Objective: To develop and derive an instrument for assessing airway management proficiency for paramedics.
Methods: Using a validated difficult airway model simulation, we recorded responses to a standard traumatic brain injury scenario requiring airway management in 197 certified paramedics. Discrete items (N = 131) were developed by an expert panel, and referenced to three performance standard subscales (i.e., intubation, ventilation, and backup airway). Responses were scored and subjected to an iterative process to create a more practical number of items for the final Airway Management Proficiency Checklist (AMPC). Tetrachoric correlations were used to evaluate items for relevance. Kuder-Richardson Formula 20 reliabilities were used to assess internal consistency among checklist items. Finally, a Rasch analysis on each subscale was performed to evaluate items for measurement quality. Items were retained if they were determined to fit the Rasch Model.
Results: Items were deleted from the final AMPC for lack of simulation fidelity (26 items), duplicity (15 items), and poor psychometric quality (39 items). In four additional iterations, items were dropped for lack of equipment options (e.g., single mask), lack of instructional clarity (e.g., calculation of GCS score), high inference on the part of the evaluator (6 items), or inadequate measurement of behavioral performance (e.g., passes blade through lips without contacting mouth or teeth). Thirty seven items and three outcome standards (first pass success of the endotracheal tube; assisted ventilation with no interruption of 30 seconds or greater; successful placement of a backup airway device within one attempt) were retained to form three hypothesized subscales.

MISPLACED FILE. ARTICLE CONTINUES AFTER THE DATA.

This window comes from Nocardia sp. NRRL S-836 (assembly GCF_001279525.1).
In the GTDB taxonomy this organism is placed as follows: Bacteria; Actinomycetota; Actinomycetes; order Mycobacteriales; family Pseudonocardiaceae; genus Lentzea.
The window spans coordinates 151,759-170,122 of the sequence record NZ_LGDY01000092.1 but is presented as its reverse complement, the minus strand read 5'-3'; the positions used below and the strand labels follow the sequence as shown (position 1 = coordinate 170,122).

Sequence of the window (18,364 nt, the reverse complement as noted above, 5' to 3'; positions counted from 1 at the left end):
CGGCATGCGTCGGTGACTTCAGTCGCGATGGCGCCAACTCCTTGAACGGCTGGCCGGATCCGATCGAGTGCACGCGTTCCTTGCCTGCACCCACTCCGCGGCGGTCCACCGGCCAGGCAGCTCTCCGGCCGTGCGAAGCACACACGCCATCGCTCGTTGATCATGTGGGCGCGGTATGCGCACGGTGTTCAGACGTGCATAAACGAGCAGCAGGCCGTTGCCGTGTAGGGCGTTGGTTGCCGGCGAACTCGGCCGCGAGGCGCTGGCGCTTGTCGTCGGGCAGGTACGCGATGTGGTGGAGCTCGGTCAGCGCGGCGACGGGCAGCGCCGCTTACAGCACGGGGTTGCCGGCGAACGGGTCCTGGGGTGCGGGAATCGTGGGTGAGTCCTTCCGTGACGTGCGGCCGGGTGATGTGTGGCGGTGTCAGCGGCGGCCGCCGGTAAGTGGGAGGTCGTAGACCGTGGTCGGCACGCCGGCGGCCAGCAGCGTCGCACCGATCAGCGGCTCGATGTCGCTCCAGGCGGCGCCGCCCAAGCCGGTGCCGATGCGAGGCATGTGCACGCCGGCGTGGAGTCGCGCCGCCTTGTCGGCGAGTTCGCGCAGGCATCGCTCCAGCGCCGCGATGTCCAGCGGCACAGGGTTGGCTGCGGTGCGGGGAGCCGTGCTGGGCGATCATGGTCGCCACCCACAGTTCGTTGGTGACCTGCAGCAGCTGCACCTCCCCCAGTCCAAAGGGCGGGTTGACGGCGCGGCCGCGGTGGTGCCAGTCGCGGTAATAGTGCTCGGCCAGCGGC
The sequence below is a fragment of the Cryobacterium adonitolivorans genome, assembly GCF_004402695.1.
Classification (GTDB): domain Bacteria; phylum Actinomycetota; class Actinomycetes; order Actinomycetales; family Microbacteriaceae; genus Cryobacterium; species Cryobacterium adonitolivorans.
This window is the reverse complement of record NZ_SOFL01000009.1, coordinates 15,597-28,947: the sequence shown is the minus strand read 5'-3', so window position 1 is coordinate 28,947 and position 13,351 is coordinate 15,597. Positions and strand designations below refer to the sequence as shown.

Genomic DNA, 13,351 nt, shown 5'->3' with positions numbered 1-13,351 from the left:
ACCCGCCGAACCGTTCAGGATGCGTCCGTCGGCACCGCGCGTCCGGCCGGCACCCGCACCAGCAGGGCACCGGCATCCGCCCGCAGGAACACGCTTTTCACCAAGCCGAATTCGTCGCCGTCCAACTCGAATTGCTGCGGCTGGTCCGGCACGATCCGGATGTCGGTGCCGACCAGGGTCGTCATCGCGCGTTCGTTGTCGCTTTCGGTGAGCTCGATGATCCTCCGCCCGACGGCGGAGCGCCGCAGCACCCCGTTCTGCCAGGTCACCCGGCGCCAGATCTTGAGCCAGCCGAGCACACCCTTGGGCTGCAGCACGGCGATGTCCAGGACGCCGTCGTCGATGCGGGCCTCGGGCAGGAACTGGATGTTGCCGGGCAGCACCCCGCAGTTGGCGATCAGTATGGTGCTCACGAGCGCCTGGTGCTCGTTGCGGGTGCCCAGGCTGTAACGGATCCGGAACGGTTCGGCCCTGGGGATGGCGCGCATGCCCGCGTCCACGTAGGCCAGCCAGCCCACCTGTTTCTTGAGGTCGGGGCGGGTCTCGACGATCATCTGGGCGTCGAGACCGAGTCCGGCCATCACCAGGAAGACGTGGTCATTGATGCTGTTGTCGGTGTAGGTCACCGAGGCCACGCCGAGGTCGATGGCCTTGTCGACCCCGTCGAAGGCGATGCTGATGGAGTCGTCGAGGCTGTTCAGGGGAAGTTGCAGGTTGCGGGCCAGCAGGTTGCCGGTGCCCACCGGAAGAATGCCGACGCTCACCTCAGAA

Conclusions: The AMPC represents a psychometrically derived instrument that identified important tasks required for comprehensive airway management. The 37-item instrument will contribute to improving training and measuring the performance of paramedic's airway management skills.
Keywords: airway management; educational needs assessment; emergency care; emergency medical technicians; evaluation research; patient simulation; prehospital.